Comparing the family history rates between the non-recurrent and recurrent alopecia areata groups, we calculated the effect size of W=2.02 using SPSS. A post-hoc test was conducted using G*power version 3.1 for power analysis. With a significance criterion of α= 0.05 and 35 patients in each group. The power of the study was calculated as 0.98.

Results

A total of a hundred patients, 31 (31%) female and 69 (69%) male patients who applied to dermatology clinic due to AA were included in the study. The prevalence of the disease was calculated as 1.5% (100/6600). In terms of outbreaks, the patients were divided into two groups. Sixty-five (65%) patients who had one outbreak were grouped as Group 1 (non-recurrent disease). Other 23 (23%) patients who had two outbreaks, and 12 (12%) patients who had three outbreaks were grouped together as Group 2 (recurrent disease).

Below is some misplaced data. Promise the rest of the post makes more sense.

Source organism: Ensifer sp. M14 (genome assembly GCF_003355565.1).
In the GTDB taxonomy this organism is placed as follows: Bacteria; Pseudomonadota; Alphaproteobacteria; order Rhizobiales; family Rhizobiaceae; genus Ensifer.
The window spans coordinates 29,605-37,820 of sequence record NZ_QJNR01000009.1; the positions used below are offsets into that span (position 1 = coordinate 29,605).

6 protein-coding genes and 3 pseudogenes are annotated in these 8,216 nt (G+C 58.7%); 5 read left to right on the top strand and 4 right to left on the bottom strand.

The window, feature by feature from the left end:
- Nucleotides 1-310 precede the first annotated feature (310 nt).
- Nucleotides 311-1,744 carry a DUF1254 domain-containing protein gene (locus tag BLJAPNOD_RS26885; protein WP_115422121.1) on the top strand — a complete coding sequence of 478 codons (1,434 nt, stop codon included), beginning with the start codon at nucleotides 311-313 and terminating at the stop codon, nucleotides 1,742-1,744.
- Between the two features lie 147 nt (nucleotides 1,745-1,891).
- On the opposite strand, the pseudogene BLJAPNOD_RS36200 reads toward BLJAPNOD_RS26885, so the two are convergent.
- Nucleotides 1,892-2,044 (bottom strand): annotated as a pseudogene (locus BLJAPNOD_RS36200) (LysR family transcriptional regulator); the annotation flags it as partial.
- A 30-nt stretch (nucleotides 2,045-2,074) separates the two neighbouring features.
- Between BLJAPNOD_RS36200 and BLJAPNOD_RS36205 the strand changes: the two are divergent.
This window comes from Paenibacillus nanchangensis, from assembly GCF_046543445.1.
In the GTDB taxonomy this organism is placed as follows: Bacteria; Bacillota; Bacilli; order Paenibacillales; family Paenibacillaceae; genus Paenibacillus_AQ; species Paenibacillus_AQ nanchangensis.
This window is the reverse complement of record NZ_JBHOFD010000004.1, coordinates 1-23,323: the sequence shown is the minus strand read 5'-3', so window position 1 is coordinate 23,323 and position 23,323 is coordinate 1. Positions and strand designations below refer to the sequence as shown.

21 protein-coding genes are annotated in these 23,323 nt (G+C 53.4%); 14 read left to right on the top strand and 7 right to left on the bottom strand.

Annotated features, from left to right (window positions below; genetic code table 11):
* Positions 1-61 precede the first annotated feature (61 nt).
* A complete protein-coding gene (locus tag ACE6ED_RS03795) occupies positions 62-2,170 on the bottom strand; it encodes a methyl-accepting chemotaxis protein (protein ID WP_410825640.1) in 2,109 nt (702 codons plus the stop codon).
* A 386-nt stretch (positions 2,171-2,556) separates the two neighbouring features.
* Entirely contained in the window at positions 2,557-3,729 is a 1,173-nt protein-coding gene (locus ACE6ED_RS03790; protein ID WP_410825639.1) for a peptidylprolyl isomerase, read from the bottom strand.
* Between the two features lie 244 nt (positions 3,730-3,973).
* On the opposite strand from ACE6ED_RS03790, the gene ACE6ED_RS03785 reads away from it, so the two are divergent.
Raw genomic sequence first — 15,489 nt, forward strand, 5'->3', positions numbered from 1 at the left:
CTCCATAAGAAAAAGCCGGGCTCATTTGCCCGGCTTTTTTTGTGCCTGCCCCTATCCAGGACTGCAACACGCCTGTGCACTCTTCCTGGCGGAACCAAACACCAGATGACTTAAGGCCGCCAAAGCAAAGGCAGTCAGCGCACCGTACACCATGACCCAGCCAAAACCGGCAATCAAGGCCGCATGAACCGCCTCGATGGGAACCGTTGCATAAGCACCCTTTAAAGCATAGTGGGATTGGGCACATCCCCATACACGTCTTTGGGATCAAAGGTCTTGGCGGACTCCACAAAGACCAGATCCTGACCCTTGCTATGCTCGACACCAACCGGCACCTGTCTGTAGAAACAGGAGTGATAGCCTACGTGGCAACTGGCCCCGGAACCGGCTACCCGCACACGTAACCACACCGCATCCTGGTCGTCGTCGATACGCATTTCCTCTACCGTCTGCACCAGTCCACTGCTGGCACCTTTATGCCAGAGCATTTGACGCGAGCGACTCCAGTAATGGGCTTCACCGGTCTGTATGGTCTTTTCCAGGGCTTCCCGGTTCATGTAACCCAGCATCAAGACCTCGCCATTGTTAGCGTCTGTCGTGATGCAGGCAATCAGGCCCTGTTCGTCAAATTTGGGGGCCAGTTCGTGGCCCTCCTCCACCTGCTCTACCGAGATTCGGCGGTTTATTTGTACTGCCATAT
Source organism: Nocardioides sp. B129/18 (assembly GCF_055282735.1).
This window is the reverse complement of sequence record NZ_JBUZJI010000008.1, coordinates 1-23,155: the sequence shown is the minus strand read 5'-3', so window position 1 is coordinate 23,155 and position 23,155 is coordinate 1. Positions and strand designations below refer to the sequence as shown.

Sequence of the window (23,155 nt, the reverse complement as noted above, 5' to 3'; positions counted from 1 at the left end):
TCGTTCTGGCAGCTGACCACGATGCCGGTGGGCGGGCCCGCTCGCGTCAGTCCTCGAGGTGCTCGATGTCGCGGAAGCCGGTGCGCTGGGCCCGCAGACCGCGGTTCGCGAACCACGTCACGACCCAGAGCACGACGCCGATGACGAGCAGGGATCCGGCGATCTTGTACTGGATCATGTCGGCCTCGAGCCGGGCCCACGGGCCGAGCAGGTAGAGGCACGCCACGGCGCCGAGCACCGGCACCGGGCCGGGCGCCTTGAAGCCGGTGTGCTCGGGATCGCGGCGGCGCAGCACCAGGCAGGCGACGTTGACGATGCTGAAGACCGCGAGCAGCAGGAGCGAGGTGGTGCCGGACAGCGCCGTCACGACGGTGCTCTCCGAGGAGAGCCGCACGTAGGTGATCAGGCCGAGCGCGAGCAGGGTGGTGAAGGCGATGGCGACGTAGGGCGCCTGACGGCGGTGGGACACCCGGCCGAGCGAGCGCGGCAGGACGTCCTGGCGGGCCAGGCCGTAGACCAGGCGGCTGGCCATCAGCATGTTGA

Patients’ demographic and clinical features were summarized in Table 1 . The rate of male gender, long disease duration, presence of a family member with AA, accompanying autoimmune hypothyroidism, ophiasis, and reticulary clinical type, presence of S2 and S3 SALT score, and accompanying nail finding (pitting and trachionychia) were higher in Group-2 than Group-1 (P = 0.028, P = 0.002, P = 0.001, P = 0.043, P = 0.001, P = 0.001, and P = 0.015, respectively). There was no significant relationship between groups in terms of previous medical treatment (P = 0.842). The patients trichoscopic and laboratory findings were compiled in Table 2 . Short vellus hairs, hypothyroidism, and folic acid deficiency rates were higher in Group 2 than in Group 1 (P = 0.031, P = 0.001, and P = 0.037, respectively).